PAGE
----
A.D. 2012 Advent Wreath. Photo by Kettelenden. Public Domain.

Listen to the Podcast Homily.

Watch the Video of Episode Two in the Advent series

Listen to the Podcast of Episode Two

Preview of 2019 A.D. Projects

Great new changes are coming next year.  Instead of investing a lot of time and energy in a proposed Nativity book, I’ve decided to upgrade our existing 45-episode Bible Study Video series.   The Bible Study video series began as live streaming-video programs broadcast from my former parish nearly a decade ago.  Since the original version was produced, the AIC’s style of videos has changed dramatically, both in content and in appearance on the screen.   In addition, the new version will eliminate all obsolete references to persons, places and programs which are no longer relevant to the AIC’s online ministry.

For the new series, which as you see, has a new, more accurate title, the programs will incorporate the new style made possible by a change in software and the broadening of the AIC’s library of historic art.  We now have access to almost 1,000 images, including illuminations, icons, mosaics, frescoes, paintings, engravings, etchings and historic documents the oldest dating to the 3rd century.    The image in the title slide is the first page from the Gospel of St. John from a late 9th C.-early 10th C. illuminated Gospel made in Belgium.   The book is known by many names, the Coronation Gospels, the Athelstan Gospels and the Cotton Gospels.  Inprincipio is Latin for “In the beginning…”, the opening words of St. John’s prelude to this unique Gospel account.  The original is in the digital collections of the British Library, London, England.

Another major change to be incorporated into the revised Bible Study series is internal cross-referencing to Other AIC Resources on the same topics, words, phrases or theological concepts, including our Christian Education and Seasonal Videos; Podcast Homilies (also being revised and expanded in 2019 A.D.), and the AIC Bookstore Publications.   My objective is to help viewers take full advantage of the resources provided through the AIC Web Site, most of which are offered free of charge.   

As always, thank you for your interest in and support for this online ministry.  I invite you to “follow” the blog by clicking the Follow Anglican Internet Church banner in the top right of the page.  You’ll be asked to enter your email address in order to receive notice from WordPress.com of all new postings.   We do not share our email list with any other entity.  And please consider sharing your knowledge of this site with others seeking traditional Christian teachings.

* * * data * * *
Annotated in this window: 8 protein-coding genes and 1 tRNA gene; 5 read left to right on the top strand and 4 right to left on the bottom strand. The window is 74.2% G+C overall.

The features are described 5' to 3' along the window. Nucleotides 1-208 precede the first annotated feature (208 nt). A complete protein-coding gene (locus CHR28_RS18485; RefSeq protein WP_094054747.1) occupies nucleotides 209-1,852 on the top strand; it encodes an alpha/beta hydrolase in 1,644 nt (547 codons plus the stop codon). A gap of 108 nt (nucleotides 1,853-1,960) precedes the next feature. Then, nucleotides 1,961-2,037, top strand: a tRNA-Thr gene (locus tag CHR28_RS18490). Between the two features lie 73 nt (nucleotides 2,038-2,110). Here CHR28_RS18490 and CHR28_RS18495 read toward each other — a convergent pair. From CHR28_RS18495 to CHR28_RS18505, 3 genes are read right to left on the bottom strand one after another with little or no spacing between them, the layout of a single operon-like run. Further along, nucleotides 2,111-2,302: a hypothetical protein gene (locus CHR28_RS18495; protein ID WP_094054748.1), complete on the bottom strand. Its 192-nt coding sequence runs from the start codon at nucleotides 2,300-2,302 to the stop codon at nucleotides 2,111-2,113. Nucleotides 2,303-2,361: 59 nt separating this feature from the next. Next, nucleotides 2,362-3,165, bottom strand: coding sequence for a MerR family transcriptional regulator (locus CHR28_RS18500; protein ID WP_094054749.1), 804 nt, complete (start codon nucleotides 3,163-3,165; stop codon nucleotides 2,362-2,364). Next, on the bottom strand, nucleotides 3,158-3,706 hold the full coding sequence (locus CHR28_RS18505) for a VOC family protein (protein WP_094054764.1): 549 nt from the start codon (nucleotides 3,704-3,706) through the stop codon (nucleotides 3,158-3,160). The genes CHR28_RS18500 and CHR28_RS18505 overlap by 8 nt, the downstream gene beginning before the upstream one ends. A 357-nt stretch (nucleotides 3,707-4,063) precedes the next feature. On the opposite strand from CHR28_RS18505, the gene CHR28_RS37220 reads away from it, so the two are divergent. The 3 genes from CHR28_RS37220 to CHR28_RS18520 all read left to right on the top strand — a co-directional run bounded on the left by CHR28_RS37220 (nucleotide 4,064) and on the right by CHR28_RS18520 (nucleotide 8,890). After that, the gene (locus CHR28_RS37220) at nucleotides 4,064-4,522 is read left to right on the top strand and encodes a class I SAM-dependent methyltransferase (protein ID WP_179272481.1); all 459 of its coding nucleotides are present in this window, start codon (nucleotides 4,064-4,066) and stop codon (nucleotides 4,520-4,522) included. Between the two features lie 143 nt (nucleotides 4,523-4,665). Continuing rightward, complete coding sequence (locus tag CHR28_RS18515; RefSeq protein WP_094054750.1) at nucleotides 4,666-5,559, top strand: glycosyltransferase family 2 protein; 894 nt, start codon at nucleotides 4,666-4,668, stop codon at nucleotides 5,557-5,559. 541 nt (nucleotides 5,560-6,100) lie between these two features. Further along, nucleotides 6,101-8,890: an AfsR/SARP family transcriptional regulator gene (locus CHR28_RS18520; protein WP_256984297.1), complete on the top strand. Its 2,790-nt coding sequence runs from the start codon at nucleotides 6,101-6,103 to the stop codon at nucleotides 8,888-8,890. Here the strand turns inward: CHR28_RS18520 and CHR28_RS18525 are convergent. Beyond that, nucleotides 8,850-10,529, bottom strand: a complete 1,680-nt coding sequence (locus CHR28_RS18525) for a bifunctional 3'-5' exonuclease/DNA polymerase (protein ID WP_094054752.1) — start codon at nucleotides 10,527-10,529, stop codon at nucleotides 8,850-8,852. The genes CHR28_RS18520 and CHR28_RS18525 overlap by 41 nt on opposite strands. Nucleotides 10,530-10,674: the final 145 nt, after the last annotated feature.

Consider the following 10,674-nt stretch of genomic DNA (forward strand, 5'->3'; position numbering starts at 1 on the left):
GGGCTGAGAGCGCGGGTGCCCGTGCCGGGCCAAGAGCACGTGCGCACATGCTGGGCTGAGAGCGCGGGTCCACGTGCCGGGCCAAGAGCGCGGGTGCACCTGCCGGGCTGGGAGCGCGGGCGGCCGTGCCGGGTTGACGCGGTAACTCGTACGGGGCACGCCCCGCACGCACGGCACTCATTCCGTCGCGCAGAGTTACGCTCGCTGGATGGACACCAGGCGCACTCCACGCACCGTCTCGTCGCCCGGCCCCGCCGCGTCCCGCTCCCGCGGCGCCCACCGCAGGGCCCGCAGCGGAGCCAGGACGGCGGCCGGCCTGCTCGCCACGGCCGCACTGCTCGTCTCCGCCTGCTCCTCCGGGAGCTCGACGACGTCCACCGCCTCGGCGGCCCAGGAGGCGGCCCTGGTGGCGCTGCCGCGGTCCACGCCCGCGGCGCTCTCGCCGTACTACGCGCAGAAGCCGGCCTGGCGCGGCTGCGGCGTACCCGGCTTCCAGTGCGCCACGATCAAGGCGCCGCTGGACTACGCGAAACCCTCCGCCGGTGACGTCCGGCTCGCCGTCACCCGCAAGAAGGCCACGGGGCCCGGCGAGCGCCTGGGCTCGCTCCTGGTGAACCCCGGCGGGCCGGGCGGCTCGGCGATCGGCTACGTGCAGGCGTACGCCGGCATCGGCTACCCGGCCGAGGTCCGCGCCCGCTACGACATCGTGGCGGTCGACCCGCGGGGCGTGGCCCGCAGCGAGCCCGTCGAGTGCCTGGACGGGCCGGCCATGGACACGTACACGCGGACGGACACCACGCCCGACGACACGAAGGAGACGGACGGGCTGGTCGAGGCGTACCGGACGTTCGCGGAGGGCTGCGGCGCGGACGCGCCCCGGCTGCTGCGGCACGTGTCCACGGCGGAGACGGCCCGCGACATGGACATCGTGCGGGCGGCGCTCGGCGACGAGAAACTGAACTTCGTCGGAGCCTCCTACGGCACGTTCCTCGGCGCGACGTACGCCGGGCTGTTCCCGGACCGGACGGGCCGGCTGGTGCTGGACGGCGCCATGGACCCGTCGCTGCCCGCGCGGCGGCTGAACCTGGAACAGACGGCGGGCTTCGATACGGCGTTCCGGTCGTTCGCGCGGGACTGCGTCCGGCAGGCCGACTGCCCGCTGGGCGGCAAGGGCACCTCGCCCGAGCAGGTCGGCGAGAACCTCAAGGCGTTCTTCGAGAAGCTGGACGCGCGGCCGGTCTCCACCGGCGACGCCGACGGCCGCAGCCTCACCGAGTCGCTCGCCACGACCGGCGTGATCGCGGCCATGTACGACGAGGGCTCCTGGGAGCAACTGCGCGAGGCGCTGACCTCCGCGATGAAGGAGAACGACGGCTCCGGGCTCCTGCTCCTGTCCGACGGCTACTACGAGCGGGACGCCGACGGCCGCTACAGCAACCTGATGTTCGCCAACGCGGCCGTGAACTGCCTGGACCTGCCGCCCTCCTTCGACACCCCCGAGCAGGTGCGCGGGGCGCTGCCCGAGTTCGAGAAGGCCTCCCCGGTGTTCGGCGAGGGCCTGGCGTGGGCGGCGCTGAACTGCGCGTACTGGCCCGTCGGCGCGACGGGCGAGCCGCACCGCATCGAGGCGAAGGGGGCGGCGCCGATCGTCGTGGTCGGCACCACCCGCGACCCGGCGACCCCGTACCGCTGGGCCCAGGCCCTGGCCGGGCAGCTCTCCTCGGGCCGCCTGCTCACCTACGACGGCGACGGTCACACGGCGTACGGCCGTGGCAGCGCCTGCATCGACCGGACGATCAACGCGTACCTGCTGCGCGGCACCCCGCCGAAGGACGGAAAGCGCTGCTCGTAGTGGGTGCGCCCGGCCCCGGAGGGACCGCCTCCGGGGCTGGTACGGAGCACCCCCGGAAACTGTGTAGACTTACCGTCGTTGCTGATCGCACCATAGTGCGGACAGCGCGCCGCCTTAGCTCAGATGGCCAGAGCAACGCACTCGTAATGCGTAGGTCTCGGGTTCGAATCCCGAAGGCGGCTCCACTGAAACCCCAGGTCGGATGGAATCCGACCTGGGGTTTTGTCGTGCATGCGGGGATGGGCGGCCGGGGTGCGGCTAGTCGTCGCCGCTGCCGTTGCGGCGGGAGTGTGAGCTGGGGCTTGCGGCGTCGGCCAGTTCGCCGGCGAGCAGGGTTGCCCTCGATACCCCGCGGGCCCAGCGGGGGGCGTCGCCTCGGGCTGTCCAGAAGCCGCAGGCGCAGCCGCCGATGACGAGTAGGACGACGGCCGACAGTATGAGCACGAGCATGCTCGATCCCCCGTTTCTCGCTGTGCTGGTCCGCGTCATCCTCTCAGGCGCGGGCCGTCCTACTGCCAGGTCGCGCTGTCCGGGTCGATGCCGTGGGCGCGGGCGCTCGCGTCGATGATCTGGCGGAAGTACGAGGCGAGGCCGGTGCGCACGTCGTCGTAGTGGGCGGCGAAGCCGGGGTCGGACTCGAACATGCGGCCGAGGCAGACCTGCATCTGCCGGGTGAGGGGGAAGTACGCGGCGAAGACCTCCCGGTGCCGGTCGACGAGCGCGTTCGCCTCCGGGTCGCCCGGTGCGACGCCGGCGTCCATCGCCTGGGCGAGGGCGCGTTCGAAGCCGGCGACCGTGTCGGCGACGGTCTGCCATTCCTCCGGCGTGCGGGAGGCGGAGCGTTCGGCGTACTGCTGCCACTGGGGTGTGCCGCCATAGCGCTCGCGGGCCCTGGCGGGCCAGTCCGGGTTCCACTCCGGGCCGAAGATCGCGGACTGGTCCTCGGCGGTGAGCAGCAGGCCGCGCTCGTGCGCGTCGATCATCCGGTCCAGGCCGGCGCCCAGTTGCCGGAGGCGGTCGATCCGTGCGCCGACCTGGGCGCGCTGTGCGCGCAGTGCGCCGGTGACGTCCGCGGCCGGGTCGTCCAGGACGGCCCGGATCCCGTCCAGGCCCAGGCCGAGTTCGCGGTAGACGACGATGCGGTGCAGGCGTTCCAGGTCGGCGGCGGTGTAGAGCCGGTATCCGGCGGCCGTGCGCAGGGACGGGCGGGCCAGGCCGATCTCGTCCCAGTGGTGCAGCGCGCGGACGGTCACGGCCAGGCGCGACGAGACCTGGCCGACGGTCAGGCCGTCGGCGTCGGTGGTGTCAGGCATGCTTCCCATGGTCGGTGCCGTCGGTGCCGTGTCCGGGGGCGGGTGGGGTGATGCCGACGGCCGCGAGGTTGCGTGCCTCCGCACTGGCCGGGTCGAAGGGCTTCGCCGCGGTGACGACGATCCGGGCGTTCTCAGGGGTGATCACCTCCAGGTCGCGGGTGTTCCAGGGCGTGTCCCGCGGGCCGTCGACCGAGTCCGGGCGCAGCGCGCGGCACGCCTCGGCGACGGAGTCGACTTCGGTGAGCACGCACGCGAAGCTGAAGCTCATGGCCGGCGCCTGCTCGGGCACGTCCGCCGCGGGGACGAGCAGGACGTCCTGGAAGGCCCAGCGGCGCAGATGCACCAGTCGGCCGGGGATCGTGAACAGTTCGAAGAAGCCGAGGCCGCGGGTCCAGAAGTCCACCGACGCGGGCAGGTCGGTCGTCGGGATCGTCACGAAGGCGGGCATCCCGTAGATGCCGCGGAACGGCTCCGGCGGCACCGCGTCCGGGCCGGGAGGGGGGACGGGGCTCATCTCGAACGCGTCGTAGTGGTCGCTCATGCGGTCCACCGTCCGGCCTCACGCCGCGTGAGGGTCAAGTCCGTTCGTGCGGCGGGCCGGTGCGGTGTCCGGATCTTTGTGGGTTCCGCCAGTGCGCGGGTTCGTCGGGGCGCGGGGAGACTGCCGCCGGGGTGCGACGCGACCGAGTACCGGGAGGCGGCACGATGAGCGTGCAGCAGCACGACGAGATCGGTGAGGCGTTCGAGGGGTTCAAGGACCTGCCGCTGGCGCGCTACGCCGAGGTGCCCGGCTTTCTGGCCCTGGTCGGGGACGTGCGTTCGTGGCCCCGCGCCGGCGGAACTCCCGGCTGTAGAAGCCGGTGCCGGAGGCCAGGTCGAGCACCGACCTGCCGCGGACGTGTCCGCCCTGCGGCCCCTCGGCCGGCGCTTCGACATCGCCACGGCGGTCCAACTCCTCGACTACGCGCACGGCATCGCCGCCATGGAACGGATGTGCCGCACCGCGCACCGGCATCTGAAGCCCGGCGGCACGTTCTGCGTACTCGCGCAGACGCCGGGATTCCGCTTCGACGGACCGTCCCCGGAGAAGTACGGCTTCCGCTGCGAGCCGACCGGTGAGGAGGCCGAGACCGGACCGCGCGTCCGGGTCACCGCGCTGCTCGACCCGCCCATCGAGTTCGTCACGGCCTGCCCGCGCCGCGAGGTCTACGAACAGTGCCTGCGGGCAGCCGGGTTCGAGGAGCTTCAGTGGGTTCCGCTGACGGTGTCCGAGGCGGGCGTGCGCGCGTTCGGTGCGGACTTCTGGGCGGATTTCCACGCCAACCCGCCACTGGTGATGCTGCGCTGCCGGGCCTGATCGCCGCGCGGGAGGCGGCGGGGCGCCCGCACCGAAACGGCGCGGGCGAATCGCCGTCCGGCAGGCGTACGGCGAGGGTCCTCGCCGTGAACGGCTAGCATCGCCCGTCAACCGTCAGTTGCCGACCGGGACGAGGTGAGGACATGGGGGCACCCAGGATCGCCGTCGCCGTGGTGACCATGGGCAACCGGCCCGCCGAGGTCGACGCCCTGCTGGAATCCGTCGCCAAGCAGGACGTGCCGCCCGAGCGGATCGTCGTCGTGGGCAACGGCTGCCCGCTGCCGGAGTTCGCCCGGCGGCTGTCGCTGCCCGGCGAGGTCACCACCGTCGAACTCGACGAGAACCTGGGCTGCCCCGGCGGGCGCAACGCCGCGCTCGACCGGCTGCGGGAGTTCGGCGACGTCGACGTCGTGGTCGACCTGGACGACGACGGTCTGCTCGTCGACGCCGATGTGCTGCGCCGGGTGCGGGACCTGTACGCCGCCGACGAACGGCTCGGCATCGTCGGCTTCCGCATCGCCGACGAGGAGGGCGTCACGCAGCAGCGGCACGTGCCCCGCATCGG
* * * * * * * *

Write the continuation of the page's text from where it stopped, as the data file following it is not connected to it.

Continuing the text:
May the Lord bless you in all that you do in His Name.  Glory be to God for all things! Amen!

The Podcast Homilies Rebuild

Just a little bit of introspection today.  I thought readers might want to know what’s in store for 2019 A.D. at the AIC web site.  With the coming completion of the Seasonal Video series (with Christmas: The Nativity of Our Lord‘s Episode Two in late October), attention turns to restructuring the Podcast Homilies platform, last changed early in 2015 A.D.

The Podcast Homilies page grew out of the 12-15 minutes homilies I delivered before my retirement from pulpit ministry.  The PH series is primarily focused on the Epistle and Gospel readings for the Sundays in the 1928 Book of Common Prayer.   The restructuring will involved integrating the Podcast Homilies into the inventory of teaching material available through Other AIC Resources.    For each of the Podcast Homilies I will add mentions of where the verses cited in the script are used in the 1928 B.C.P. liturgies and also cross-referencing each homily to where the same words, phrases, concepts, subjects are treated in Other AIC materials.

When the project is complete, hopefully by late Winter 2018-2019 A,D., readers and listeners will be able to take full advantage of the greatly-enlarged library of materials available on or through the AIC Web Site.  For example: in a homily which includes a reading from the Gospel of St. Luke, there will be cross-references to where the same reading appears in our Bible Study video series New Testament: Gospels; the appropriate Seasonal Video series with episode number; appropriate Christian Education series (Nicene Creed; Lord’s Prayer; Lives of the Saints; The War on Christianity); appropriate AIC Bookstore Publications, especially Layman’s Lexicon.

As always, thank you for your interest and support for this online ministry.  May God bless you in all that you do in His Name!  Amen!  Glory be to God for all things!  Amen!

Christmas: The Nativity of Our Lord – Episode One